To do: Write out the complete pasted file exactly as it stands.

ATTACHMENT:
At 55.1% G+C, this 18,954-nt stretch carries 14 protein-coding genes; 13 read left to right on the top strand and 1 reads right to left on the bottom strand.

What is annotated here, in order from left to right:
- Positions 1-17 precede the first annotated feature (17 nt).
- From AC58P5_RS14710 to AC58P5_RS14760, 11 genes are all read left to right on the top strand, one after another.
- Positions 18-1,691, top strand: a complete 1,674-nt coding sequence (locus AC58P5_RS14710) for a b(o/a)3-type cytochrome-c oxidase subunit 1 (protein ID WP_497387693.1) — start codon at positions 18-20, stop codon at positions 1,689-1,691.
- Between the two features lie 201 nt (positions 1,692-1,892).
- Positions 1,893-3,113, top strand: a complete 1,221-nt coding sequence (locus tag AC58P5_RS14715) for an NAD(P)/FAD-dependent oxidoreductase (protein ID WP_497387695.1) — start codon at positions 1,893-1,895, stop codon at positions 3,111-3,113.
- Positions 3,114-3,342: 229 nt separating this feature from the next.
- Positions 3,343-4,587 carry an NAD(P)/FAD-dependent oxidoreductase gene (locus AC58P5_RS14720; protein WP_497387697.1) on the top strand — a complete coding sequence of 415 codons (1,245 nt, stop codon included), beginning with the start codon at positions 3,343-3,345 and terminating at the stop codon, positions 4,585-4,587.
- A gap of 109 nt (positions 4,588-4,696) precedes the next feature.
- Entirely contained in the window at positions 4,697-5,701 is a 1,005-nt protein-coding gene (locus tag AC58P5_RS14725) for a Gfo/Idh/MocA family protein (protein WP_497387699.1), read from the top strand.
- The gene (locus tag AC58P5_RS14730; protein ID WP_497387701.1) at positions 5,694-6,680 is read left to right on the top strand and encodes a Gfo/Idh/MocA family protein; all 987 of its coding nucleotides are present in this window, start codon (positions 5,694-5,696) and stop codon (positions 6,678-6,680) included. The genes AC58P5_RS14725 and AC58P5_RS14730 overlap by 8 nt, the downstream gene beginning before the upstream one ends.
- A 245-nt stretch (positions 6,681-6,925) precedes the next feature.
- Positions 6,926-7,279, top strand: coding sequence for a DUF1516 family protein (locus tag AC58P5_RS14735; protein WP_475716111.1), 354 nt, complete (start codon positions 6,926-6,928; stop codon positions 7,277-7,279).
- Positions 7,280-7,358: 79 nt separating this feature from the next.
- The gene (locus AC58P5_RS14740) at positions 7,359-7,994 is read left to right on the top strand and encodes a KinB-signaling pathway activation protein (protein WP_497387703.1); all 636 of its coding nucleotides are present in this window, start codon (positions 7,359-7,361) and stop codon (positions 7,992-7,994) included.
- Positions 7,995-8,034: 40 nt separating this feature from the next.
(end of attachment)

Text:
At 55.1% G+C, this 18,954-nt stretch carries 14 protein-coding genes; 13 read left to right on the top strand and 1 reads right to left on the bottom strand.

What is annotated here, in order from left to right:
- Positions 1-17 precede the first annotated feature (17 nt).
- From AC58P5_RS14710 to AC58P5_RS14760, 11 genes are all read left to right on the top strand, one after another.
- Positions 18-1,691, top strand: a complete 1,674-nt coding sequence (locus AC58P5_RS14710) for a b(o/a)3-type cytochrome-c oxidase subunit 1 (protein ID WP_497387693.1) — start codon at positions 18-20, stop codon at positions 1,689-1,691.
- Between the two features lie 201 nt (positions 1,692-1,892).
- Positions 1,893-3,113, top strand: a complete 1,221-nt coding sequence (locus tag AC58P5_RS14715) for an NAD(P)/FAD-dependent oxidoreductase (protein ID WP_497387695.1) — start codon at positions 1,893-1,895, stop codon at positions 3,111-3,113.
- Positions 3,114-3,342: 229 nt separating this feature from the next.
- Positions 3,343-4,587 carry an NAD(P)/FAD-dependent oxidoreductase gene (locus AC58P5_RS14720; protein WP_497387697.1) on the top strand — a complete coding sequence of 415 codons (1,245 nt, stop codon included), beginning with the start codon at positions 3,343-3,345 and terminating at the stop codon, positions 4,585-4,587.
- A gap of 109 nt (positions 4,588-4,696) precedes the next feature.
- Entirely contained in the window at positions 4,697-5,701 is a 1,005-nt protein-coding gene (locus tag AC58P5_RS14725) for a Gfo/Idh/MocA family protein (protein WP_497387699.1), read from the top strand.
- The gene (locus tag AC58P5_RS14730; protein ID WP_497387701.1) at positions 5,694-6,680 is read left to right on the top strand and encodes a Gfo/Idh/MocA family protein; all 987 of its coding nucleotides are present in this window, start codon (positions 5,694-5,696) and stop codon (positions 6,678-6,680) included. The genes AC58P5_RS14725 and AC58P5_RS14730 overlap by 8 nt, the downstream gene beginning before the upstream one ends.
- A 245-nt stretch (positions 6,681-6,925) precedes the next feature.
- Positions 6,926-7,279, top strand: coding sequence for a DUF1516 family protein (locus tag AC58P5_RS14735; protein WP_475716111.1), 354 nt, complete (start codon positions 6,926-6,928; stop codon positions 7,277-7,279).
- Positions 7,280-7,358: 79 nt separating this feature from the next.
- The gene (locus AC58P5_RS14740) at positions 7,359-7,994 is read left to right on the top strand and encodes a KinB-signaling pathway activation protein (protein WP_497387703.1); all 636 of its coding nucleotides are present in this window, start codon (positions 7,359-7,361) and stop codon (positions 7,992-7,994) included.
- Positions 7,995-8,034: 40 nt separating this feature from the next.